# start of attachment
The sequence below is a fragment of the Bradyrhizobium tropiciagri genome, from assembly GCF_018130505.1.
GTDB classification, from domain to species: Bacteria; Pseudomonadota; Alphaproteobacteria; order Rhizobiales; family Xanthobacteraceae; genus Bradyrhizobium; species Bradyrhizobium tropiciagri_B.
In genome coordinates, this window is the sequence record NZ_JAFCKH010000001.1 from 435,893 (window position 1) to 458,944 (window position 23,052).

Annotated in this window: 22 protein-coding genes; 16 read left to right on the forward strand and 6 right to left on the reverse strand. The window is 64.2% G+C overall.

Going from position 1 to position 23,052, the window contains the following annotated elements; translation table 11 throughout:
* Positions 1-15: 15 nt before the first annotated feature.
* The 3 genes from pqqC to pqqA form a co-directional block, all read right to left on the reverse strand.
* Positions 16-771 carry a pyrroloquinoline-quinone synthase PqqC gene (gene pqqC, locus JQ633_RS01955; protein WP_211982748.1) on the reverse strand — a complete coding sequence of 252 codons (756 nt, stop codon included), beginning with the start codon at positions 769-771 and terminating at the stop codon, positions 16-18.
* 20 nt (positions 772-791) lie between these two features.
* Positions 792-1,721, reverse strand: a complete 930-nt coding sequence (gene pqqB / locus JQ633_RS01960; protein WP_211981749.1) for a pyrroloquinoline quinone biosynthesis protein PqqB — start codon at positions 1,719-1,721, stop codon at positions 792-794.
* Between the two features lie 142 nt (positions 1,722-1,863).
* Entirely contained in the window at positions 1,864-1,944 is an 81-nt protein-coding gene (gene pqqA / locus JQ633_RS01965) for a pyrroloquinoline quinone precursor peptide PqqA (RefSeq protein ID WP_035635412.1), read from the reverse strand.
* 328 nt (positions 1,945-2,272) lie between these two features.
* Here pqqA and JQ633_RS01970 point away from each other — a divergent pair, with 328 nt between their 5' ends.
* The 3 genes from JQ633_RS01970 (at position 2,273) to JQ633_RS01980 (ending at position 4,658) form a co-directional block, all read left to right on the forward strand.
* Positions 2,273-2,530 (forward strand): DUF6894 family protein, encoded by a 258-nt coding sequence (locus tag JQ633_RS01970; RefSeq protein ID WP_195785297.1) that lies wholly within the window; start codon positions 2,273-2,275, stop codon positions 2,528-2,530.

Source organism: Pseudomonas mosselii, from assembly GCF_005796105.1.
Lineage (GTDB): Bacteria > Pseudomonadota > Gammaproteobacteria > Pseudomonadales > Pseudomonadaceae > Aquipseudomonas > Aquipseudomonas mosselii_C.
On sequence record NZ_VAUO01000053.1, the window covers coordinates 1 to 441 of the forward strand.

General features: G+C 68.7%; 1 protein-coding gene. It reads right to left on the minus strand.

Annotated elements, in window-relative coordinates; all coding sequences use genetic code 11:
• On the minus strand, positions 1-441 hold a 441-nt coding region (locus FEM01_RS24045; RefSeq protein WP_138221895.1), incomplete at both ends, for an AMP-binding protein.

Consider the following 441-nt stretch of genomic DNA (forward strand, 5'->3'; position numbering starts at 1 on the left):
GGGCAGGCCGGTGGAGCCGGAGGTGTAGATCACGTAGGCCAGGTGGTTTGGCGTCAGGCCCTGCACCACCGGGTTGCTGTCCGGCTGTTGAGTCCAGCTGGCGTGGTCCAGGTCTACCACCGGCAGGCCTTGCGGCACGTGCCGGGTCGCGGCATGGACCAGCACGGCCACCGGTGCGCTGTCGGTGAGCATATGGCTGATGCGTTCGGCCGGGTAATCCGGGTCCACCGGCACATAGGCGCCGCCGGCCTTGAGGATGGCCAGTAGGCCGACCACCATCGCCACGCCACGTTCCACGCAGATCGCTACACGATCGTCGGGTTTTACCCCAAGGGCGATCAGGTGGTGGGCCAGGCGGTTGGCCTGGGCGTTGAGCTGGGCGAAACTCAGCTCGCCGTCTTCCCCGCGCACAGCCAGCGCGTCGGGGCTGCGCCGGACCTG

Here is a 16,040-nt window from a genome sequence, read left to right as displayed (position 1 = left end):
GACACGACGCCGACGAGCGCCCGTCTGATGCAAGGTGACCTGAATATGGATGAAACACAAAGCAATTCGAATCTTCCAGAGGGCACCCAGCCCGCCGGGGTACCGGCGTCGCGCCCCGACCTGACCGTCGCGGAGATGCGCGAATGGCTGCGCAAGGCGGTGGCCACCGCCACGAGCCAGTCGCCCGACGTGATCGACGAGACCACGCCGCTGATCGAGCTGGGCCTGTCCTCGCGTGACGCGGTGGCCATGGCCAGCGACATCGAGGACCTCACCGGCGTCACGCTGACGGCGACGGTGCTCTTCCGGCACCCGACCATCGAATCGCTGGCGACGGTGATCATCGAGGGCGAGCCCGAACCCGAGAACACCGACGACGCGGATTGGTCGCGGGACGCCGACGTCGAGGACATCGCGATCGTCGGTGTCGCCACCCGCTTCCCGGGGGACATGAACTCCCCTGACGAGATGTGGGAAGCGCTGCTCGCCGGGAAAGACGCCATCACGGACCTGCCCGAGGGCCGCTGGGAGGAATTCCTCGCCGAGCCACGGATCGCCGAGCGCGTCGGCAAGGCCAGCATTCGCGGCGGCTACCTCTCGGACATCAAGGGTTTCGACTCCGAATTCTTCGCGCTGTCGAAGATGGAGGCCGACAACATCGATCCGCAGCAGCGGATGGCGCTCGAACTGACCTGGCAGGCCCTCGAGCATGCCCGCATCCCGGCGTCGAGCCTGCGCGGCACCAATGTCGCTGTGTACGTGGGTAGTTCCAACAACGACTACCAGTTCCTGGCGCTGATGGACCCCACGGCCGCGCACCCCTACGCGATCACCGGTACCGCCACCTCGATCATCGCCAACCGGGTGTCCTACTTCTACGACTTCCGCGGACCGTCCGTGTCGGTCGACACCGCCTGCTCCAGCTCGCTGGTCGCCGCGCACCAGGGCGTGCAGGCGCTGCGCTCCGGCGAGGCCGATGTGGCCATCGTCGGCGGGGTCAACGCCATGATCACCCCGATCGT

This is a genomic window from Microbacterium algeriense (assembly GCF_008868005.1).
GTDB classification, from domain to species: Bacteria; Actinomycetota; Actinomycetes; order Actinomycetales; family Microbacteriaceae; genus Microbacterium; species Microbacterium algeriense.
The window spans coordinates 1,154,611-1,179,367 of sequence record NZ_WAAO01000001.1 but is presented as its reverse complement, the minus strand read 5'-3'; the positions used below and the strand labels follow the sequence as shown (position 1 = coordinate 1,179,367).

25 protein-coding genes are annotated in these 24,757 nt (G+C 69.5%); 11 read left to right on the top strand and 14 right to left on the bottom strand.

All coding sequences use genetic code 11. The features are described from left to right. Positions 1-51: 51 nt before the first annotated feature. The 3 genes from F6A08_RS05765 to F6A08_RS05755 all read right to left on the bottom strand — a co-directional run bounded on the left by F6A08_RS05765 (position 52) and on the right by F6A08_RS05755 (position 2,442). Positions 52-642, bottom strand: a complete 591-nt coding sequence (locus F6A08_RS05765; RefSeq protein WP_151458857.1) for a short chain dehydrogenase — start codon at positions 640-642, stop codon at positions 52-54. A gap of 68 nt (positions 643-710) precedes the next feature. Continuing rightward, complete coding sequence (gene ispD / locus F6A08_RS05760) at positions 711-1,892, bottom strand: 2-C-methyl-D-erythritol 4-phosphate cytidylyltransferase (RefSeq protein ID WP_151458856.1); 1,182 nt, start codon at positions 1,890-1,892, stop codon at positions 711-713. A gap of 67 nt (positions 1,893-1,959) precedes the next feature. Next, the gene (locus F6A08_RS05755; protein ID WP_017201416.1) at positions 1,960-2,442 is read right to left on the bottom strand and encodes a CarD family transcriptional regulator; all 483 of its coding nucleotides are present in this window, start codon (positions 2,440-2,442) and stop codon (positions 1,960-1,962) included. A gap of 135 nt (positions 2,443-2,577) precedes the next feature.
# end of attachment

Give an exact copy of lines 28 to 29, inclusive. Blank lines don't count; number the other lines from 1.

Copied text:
GTDB classification, from domain to species: Bacteria; Actinomycetota; Actinomycetes; order Actinomycetales; family Microbacteriaceae; genus Microbacterium; species Microbacterium algeriense.
The window spans coordinates 1,154,611-1,179,367 of sequence record NZ_WAAO01000001.1 but is presented as its reverse complement, the minus strand read 5'-3'; the positions used below and the strand labels follow the sequence as shown (position 1 = coordinate 1,179,367).